Andrew Yonelinas, Ph.D.

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Position Title
Professor of Psychology

  • Center for Neuroscience
  • Center for Mind and Brain

Cognitive Neuroscience of Memory and Memory Impairments

Research Summary

Dr. Yonelinas aims to understand how memory works, and why it often fails. In order to characterize the functional nature of different memory processes he uses implicit and explicit tests as well as several 'second generation' procedures such as the process dissociation procedure, the independence remember/know procedure, and ROC modeling procedure. In order to determine the neural substrates of memory encoding and retrieval processes he is i) examining memory impaired patients such as amnesics and Alzheimer's patients, and ii) examining the physiological correlates of memory processes using neuroimaging techniques such as function magnetic resonance imaging. The goal of this work is to develop and test models of memory that address recent behavioral, neuropsychological and brain imaging data. Other research interests include studying the role of the medial temporal lobes in perception and working memory, and examining the effects of emotion and stress on memory and cognition.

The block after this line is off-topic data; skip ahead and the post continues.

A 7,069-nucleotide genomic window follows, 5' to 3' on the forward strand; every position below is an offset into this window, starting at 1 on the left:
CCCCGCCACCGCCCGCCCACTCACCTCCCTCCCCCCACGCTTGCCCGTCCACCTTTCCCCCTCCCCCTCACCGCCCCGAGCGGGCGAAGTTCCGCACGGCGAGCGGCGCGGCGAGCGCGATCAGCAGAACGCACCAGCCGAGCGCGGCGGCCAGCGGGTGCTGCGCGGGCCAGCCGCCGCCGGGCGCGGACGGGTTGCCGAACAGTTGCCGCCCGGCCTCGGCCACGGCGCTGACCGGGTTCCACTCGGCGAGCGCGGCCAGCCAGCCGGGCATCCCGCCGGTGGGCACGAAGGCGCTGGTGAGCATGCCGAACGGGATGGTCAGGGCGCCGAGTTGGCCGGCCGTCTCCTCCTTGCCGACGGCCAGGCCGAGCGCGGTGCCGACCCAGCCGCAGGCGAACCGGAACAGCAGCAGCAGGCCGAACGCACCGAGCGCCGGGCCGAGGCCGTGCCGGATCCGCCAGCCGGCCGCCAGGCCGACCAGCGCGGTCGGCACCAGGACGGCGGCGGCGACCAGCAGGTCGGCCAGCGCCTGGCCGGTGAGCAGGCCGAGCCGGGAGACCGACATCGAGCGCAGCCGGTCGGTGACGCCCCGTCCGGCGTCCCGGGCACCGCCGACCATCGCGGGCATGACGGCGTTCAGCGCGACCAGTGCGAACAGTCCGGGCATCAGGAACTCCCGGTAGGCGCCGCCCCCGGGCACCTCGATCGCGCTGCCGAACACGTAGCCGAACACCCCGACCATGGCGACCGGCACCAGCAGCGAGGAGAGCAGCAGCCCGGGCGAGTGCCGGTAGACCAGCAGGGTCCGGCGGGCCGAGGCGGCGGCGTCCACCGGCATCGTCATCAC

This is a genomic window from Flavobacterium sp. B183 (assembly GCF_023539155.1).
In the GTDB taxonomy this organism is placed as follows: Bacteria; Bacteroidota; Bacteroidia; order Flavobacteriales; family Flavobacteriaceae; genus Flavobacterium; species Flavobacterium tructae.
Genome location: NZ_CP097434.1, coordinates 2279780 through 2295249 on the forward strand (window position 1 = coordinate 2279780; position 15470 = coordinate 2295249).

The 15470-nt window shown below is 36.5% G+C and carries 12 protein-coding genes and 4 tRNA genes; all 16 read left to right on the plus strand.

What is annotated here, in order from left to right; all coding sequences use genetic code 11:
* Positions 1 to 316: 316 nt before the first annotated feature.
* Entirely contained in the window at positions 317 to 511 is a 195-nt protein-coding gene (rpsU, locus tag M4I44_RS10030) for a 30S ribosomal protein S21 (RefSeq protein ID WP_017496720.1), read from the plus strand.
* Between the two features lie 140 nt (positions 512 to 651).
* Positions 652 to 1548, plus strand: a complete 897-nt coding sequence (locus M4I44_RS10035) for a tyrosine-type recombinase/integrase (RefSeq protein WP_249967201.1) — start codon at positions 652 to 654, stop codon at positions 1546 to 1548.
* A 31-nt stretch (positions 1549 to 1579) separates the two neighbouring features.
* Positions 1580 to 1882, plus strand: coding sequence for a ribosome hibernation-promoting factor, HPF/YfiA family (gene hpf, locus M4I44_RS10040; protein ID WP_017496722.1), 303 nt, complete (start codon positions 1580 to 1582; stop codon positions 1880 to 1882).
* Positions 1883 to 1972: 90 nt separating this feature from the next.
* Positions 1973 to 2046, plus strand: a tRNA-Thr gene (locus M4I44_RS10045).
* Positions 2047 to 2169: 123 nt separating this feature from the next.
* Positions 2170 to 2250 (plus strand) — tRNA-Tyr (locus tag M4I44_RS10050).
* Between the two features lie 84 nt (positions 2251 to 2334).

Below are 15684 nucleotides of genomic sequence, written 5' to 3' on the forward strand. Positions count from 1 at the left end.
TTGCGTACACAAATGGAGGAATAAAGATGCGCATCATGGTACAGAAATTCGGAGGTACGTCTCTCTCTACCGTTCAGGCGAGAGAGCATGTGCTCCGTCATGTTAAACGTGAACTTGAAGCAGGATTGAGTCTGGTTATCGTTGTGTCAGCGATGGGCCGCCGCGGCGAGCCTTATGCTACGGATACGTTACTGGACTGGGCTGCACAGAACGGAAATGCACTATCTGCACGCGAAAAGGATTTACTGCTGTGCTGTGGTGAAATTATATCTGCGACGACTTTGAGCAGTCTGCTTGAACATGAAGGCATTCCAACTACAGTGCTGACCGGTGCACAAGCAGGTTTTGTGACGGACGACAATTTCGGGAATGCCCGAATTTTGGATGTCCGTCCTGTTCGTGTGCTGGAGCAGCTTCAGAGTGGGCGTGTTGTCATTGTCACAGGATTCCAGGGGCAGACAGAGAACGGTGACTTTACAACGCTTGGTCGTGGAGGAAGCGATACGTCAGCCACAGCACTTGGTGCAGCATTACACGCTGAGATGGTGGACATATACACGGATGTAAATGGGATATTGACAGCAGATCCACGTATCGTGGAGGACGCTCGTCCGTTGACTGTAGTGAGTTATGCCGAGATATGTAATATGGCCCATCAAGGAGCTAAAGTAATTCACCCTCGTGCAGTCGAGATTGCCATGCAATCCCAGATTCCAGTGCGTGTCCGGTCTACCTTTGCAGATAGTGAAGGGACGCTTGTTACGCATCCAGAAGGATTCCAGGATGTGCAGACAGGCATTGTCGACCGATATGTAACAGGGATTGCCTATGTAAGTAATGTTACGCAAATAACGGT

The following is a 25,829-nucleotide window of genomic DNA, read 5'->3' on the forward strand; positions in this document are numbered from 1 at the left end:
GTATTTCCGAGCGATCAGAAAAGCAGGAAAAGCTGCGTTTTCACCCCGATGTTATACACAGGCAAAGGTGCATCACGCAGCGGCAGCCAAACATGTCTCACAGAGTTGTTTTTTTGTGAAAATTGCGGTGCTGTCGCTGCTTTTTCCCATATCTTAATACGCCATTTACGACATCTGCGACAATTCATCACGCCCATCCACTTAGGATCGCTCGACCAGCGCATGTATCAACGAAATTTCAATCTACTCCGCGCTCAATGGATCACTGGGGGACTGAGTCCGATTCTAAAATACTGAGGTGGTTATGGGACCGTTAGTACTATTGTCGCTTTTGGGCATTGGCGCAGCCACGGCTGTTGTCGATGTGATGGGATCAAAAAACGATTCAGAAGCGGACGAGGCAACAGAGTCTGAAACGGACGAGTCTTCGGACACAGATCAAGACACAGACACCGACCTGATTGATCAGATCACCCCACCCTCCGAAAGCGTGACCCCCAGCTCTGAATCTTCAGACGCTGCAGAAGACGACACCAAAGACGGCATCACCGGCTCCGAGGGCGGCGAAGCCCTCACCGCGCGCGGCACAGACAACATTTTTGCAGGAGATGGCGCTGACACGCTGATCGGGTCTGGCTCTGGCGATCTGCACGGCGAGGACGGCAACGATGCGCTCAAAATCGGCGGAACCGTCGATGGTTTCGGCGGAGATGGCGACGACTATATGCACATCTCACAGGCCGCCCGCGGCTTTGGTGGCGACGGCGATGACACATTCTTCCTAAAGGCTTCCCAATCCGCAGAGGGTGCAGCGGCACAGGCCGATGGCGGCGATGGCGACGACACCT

Select Publications

  • Koen, J. D., & Yonelinas, A. P. (2014). The effects of healthy aging, amnestic mild cognitive impairment, and Alzheimer’s disease on recollection and familiarity: A meta-analytic review. Neuropsychology Review, 24(3): 332-354.
  • Yonelinas AP, Ritchey M. (2015). The slow forgetting of emotional episodic memories: an emotional binding account. Trends Cogn Sci. May;19(5):259-67.
  • Elfman KW, Aly M, Yonelinas AP. (2014). Neurocomputational account of memory and perception: Thresholded and graded signals in the hippocampus. Hippocampus. Dec;24(12):1672-86.
  • Shields GS, Sazma MA, McCullough AM, Yonelinas AP. (2017). The effects of acute stress on episodic memory: A meta-analysis and integrative review. Psychol Bull. Jun;143(6):636-675.
  • Wang, W. C., Ranganath, C., & Yonelinas, A. P. (2014). Activity reductions in perirhinal cortex predict conceptual priming and familiarity-based recognition. Neuropsychologia, 52, 19–26.